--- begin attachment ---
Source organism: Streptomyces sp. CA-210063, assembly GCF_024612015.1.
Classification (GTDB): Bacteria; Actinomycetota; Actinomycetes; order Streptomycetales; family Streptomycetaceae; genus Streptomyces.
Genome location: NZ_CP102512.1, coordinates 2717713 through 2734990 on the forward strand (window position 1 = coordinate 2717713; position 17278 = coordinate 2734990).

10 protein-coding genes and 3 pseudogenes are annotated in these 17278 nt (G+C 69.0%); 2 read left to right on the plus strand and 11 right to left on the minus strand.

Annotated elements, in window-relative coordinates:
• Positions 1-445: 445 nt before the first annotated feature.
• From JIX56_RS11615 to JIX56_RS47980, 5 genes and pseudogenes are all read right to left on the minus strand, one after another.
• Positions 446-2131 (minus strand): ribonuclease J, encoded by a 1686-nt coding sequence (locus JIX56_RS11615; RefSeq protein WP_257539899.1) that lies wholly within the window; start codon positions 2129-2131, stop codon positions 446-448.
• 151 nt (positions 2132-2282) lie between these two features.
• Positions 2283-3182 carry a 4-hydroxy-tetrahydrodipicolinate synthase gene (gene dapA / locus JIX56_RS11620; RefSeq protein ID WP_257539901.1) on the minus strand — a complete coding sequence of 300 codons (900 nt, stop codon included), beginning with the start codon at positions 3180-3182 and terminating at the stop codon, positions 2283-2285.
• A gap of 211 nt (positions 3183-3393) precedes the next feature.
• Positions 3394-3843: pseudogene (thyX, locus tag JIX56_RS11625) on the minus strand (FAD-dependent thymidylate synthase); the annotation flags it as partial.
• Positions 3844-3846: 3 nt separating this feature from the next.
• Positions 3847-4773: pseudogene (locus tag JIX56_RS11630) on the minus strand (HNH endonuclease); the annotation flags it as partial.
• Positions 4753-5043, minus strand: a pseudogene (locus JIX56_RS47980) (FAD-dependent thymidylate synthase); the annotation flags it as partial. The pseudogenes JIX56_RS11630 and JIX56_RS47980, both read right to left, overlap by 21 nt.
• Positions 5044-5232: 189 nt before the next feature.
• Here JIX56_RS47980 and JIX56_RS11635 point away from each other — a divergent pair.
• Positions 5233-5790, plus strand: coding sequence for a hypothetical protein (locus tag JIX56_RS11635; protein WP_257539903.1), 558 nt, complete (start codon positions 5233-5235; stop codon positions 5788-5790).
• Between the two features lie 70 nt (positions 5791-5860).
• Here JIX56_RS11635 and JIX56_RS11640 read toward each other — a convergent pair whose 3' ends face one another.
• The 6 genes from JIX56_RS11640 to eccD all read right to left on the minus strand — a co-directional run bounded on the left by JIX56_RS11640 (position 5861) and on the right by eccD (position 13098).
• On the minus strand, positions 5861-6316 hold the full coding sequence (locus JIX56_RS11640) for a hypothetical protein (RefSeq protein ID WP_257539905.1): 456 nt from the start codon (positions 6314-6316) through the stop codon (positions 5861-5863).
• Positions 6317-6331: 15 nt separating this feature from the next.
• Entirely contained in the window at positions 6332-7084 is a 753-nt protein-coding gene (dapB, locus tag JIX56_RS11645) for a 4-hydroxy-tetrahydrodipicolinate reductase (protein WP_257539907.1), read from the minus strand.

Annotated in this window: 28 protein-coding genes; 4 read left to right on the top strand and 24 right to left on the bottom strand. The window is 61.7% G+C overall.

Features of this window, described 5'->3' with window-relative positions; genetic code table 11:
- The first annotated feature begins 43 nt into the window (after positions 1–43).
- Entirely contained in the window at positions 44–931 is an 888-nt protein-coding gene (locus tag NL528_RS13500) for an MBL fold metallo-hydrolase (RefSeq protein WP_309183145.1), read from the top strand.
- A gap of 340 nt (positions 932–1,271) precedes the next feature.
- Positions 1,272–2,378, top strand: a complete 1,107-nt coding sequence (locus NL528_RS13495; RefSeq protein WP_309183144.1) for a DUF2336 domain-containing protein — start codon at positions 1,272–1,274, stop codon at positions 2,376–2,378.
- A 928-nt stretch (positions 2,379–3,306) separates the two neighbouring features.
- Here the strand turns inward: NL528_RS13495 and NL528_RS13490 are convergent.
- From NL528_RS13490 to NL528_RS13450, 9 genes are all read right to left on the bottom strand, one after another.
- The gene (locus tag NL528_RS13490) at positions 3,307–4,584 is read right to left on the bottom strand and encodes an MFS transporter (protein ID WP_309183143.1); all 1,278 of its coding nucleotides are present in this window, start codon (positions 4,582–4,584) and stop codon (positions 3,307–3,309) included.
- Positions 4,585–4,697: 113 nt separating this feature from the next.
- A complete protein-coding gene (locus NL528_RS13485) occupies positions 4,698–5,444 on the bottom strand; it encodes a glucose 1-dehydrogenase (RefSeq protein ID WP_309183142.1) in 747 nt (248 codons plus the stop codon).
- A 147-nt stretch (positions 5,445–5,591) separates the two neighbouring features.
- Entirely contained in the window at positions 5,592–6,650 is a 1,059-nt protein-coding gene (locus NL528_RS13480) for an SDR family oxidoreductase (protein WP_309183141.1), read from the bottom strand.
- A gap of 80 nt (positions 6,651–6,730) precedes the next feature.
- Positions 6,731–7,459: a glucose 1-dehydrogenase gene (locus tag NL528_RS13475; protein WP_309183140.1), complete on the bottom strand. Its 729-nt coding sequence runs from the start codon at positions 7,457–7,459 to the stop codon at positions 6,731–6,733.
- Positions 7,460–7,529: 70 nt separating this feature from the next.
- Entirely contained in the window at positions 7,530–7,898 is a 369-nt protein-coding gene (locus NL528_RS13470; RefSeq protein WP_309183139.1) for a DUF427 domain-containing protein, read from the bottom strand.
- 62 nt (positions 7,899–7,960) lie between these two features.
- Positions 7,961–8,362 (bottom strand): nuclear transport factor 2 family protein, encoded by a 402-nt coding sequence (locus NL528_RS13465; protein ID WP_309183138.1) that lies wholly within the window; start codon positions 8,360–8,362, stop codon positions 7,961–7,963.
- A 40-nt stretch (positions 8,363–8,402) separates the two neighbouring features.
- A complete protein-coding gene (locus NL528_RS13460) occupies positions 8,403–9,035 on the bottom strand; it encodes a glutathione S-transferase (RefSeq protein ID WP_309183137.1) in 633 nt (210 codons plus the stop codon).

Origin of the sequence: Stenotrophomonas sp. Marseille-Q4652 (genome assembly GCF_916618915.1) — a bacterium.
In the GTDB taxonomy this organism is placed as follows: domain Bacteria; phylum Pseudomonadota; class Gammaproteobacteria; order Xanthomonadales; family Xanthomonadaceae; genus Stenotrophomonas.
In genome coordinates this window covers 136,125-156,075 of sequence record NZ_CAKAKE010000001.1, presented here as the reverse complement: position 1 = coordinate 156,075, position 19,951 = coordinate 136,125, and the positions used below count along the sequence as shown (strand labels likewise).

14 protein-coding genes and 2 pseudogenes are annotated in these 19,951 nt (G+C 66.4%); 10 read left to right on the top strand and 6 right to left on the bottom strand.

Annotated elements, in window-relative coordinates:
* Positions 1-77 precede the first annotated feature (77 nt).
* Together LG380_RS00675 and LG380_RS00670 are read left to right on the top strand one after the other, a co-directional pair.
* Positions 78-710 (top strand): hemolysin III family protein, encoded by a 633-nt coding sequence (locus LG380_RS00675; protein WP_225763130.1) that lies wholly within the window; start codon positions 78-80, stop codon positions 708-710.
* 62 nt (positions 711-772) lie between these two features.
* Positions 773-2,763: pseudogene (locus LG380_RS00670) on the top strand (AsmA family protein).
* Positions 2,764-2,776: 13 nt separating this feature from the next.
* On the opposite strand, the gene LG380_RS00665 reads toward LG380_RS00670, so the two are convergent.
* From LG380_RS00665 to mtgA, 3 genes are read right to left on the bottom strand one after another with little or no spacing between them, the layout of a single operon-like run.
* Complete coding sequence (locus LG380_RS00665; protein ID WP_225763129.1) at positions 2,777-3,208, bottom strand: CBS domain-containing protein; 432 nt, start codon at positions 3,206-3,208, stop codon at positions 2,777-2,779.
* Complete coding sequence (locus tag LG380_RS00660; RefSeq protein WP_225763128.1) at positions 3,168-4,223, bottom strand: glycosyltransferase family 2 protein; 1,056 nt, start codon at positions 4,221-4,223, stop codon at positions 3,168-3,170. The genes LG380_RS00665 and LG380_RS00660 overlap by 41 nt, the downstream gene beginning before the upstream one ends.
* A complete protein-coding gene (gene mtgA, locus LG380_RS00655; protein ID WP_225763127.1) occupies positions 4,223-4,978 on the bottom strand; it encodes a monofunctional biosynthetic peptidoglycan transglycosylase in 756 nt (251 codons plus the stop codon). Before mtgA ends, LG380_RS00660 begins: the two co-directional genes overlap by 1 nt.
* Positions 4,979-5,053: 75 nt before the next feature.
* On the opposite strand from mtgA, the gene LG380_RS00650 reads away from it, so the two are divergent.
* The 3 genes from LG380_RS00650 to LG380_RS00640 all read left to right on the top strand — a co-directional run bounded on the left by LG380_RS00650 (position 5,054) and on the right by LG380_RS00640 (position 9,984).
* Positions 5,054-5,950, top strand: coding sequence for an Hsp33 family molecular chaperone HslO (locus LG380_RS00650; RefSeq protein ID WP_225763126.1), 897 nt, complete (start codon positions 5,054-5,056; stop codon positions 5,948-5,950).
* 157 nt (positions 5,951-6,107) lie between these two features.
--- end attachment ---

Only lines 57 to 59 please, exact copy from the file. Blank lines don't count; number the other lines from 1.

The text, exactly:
* Positions 2,764-2,776: 13 nt separating this feature from the next.
* On the opposite strand, the gene LG380_RS00665 reads toward LG380_RS00670, so the two are convergent.
* From LG380_RS00665 to mtgA, 3 genes are read right to left on the bottom strand one after another with little or no spacing between them, the layout of a single operon-like run.